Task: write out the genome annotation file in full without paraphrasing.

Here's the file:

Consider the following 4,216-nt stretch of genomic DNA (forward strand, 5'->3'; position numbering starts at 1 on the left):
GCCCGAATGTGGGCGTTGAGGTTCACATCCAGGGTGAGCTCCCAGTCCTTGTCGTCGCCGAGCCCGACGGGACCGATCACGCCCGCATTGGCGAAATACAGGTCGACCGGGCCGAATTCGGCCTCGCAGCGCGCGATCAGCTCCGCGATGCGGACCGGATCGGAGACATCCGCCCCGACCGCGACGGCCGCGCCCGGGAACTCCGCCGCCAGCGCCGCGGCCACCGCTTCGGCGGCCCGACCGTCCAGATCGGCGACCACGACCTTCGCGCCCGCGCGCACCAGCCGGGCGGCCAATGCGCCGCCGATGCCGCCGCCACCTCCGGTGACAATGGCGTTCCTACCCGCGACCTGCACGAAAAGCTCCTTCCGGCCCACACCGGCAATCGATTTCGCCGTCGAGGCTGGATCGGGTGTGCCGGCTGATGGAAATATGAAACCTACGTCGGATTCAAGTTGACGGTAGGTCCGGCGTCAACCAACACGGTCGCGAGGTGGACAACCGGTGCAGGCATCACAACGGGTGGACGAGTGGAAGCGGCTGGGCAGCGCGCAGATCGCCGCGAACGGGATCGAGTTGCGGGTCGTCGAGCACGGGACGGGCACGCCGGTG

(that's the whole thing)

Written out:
Consider the following 4,216-nt stretch of genomic DNA (forward strand, 5'->3'; position numbering starts at 1 on the left):
GCCCGAATGTGGGCGTTGAGGTTCACATCCAGGGTGAGCTCCCAGTCCTTGTCGTCGCCGAGCCCGACGGGACCGATCACGCCCGCATTGGCGAAATACAGGTCGACCGGGCCGAATTCGGCCTCGCAGCGCGCGATCAGCTCCGCGATGCGGACCGGATCGGAGACATCCGCCCCGACCGCGACGGCCGCGCCCGGGAACTCCGCCGCCAGCGCCGCGGCCACCGCTTCGGCGGCCCGACCGTCCAGATCGGCGACCACGACCTTCGCGCCCGCGCGCACCAGCCGGGCGGCCAATGCGCCGCCGATGCCGCCGCCACCTCCGGTGACAATGGCGTTCCTACCCGCGACCTGCACGAAAAGCTCCTTCCGGCCCACACCGGCAATCGATTTCGCCGTCGAGGCTGGATCGGGTGTGCCGGCTGATGGAAATATGAAACCTACGTCGGATTCAAGTTGACGGTAGGTCCGGCGTCAACCAACACGGTCGCGAGGTGGACAACCGGTGCAGGCATCACAACGGGTGGACGAGTGGAAGCGGCTGGGCAGCGCGCAGATCGCCGCGAACGGGATCGAGTTGCGGGTCGTCGAGCACGGGACGGGCACGCCGGTG